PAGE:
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Primero mi pregunta en español:

Cuando veo una inversión de la orden de las palabras involucrando un adverbio de una oración, ¿significa esto que hace hincapié?

Details in English:

The other day I was practicing Spanish via an exercise in Spanish Grammar in Context, Chapter 30: Word Order. I would imagine that there's some flexibility in sentence formation, but two of my answers did not match the answer key and left me with questions about word order in Spanish that I haven’t come across and/or found definitive answers to. Each left me with questions for different reasons, the first of which I will pose in this post here.

To give you some background, the instructions for this exercise were to rewrite a sentence beginning with the underlined word. I misunderstood the instructions a bit and simply focused on moving the underlined word to a different position in the sentence, but had I followed instructions, I might not have thought to ask this question.

Below you will see the sentence that was to be rewritten, the answers from the answer key (in this case, two versions were given), and my answer. Underneath each are my translations.

Heretofore, I have not been too concerned about my placement of adverbials in my English translations, but as my Spanish improves I want to learn how to capture, in English, the word order that was used in Spanish. You will also note that I have italicized and bolded the word that I believe is being emphasized in the sentence based on the teachings found in the aforementioned chapter of this book. Please tell me if my understanding of what is being emphasized is correct.

By the way, the chapter covers 11 points regarding word order and often, when usual word order is not used, it indicates that the out-of-place element has emphasis. Specifically with regard to adverbial positioning, the book states

Adverbial phrases can be highlighted by placing them before the verb … (p. 224)

However, as you will see with my final example sentence — the one I came up with — I don’t have a strong feeling that this is always the case. Furthermore, it appears that placing an adverb at the end of a sentence is rare. Are there any rules governing this? Or is this just a tendency that naturally occurs in the Spanish language?

Whatever the case may be, for each sentence listed, I include my reason for thinking the element has emphasis.

For the sentence to be rewritten, I will assume that the creators of this book chose sentences that were written rather neutrally and will therefore also assume that nothing in particular is being emphasized in these base sentences (of which I am only providing one example, along with the two answers given for it, and my attempt to provide a correct answer).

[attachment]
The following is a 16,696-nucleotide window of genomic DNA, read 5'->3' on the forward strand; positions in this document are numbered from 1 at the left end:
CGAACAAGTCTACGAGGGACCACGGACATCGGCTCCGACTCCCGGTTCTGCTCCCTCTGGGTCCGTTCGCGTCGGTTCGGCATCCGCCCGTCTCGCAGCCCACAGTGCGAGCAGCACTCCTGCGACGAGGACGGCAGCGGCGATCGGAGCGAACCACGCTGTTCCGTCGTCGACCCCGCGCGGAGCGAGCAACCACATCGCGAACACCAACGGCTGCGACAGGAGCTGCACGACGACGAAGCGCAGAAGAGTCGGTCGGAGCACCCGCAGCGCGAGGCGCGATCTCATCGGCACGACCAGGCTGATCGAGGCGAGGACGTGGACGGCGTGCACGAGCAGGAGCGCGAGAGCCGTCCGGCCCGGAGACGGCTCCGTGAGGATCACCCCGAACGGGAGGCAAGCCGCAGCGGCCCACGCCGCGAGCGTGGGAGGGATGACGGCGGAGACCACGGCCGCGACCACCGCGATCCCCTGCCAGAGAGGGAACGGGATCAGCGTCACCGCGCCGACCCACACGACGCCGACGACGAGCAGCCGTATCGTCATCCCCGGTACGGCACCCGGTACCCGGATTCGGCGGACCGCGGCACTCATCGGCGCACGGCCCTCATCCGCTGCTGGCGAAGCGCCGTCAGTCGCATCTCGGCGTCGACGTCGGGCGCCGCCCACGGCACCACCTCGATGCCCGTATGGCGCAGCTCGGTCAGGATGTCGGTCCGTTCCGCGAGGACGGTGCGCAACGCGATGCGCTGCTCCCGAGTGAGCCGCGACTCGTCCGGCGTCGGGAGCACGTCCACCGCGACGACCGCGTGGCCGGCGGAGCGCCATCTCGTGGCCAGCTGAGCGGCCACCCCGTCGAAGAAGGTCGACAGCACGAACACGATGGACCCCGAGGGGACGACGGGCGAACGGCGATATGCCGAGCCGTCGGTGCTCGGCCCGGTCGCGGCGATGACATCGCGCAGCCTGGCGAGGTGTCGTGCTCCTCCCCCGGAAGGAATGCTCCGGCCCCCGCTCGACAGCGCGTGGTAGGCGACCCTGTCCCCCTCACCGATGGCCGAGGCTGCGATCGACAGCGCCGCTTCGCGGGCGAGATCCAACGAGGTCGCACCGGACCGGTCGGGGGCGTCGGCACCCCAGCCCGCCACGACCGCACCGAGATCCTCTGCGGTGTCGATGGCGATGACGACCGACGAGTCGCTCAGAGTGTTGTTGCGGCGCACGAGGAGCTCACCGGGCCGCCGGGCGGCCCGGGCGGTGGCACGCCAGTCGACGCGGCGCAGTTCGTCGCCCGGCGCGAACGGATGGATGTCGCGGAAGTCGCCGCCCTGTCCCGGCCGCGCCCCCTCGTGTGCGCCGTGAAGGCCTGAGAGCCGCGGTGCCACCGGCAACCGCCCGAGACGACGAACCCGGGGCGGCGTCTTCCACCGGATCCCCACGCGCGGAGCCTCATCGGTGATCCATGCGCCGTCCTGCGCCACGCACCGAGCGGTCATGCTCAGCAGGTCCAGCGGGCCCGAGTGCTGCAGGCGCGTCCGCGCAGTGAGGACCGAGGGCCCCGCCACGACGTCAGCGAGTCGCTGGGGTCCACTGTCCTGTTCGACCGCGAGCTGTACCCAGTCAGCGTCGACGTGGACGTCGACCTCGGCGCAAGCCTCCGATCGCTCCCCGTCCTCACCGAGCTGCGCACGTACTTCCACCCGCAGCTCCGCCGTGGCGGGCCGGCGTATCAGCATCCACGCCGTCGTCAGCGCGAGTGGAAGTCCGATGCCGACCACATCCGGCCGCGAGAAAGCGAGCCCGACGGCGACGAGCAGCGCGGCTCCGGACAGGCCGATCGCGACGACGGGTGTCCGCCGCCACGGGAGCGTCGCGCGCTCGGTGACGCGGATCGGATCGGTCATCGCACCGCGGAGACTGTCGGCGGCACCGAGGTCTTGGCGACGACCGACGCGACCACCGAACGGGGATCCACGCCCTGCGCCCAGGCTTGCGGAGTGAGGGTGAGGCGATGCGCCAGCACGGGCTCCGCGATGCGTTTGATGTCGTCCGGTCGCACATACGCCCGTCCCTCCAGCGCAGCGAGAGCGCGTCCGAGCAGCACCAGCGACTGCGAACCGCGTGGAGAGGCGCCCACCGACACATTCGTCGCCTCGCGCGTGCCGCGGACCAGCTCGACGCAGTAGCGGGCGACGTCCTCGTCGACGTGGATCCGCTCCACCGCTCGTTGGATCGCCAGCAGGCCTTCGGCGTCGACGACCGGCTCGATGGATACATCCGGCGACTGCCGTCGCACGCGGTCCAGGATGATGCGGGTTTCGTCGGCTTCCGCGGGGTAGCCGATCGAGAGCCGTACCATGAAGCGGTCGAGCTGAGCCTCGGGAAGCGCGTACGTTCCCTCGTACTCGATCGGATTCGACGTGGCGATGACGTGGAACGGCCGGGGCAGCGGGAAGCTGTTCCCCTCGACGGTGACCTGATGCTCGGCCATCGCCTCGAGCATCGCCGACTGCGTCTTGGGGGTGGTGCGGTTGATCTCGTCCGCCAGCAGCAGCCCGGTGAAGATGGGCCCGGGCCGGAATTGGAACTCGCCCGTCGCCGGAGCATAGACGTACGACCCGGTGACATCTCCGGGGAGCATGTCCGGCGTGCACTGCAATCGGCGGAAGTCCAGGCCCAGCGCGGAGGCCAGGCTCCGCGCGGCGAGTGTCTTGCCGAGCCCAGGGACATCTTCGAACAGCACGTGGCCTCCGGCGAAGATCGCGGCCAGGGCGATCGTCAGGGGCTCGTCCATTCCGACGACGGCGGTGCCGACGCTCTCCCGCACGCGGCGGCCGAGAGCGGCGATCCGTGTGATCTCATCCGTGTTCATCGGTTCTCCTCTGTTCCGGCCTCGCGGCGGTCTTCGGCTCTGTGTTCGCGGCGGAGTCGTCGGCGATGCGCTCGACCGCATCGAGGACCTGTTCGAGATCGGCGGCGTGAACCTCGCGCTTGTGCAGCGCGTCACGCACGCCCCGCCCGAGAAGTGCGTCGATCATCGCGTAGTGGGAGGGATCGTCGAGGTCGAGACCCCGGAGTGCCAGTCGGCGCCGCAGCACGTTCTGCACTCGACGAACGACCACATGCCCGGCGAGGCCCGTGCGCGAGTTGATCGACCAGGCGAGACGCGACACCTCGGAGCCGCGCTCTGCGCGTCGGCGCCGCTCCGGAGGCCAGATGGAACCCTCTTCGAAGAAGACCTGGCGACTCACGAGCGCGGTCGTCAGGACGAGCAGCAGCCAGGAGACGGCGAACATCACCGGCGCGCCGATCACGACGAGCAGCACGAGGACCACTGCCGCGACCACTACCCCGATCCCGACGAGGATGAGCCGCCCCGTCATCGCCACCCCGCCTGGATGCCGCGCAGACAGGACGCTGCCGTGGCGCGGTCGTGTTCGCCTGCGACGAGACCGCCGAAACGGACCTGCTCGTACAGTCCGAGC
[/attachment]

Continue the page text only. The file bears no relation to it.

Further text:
REWRITE: La fresa es la fruta que más se cultiva a̲q̲u̲í̲.*
TRANSLATION: The strawberry is the fruit that is most cultivated here.

*The underlined word was "aquí."

ANSWER KEY: Aquí la fruta que más se cultiva es la fresa.
TRANSLATION: Here the fruit that is most cultivated is the strawberry.
I believe "here" is being emphasized because adverbs typically come after the verb they modify and this one is bumped all the way to the start of the sentence. A secondary emphasis appears to be on “fruit” since it is placed before strawberry.

ANSWER KEY: Aquí la fresa es la fruta que más se cultiva.
TRANSLATION: Here the strawberry is the fruit that is most cultivated.
Again, it appears that “here” is getting emphasis due to its placement. Unlike the previous sentence, a secondary emphasis appears to be on “strawberry” rather than “fruit.”

MY ANSWER: La fresa es la fruta que aquí se cultiva más.
TRANSLATION: The strawberry is the fruit that is cultivated most here.
If the rule about typically placing the adverb after the verb is reversed in the sentence above, it would seem, then, that the adverb is being emphasized, but, at the same time, I know it is less common to have an adverb end a sentence/phrase/clause. The pie chart below shows you by just how much:

Because of this, it seems odd to assume that “here” is then being emphasized. Thoughts? Rules/advice from personal knowledge/cited sources?

Detalles en español:

El otro día, estaba practicando el español a través de un ejercicio en Spanish Grammar in Context, Capítulo 30: Orden de las palabras. Imaginaría que hay flexibilidad en la formación de oraciones, pero dos de mis respuestas no coinciden con la hoja de respuestas y me dejaron con dudas sobre el orden de las palabras en español para las que no he encontrado respuestas definitivas. Cada uno me dejó con preguntas por diferentes razones, la primera de las cuales presentaré aquí.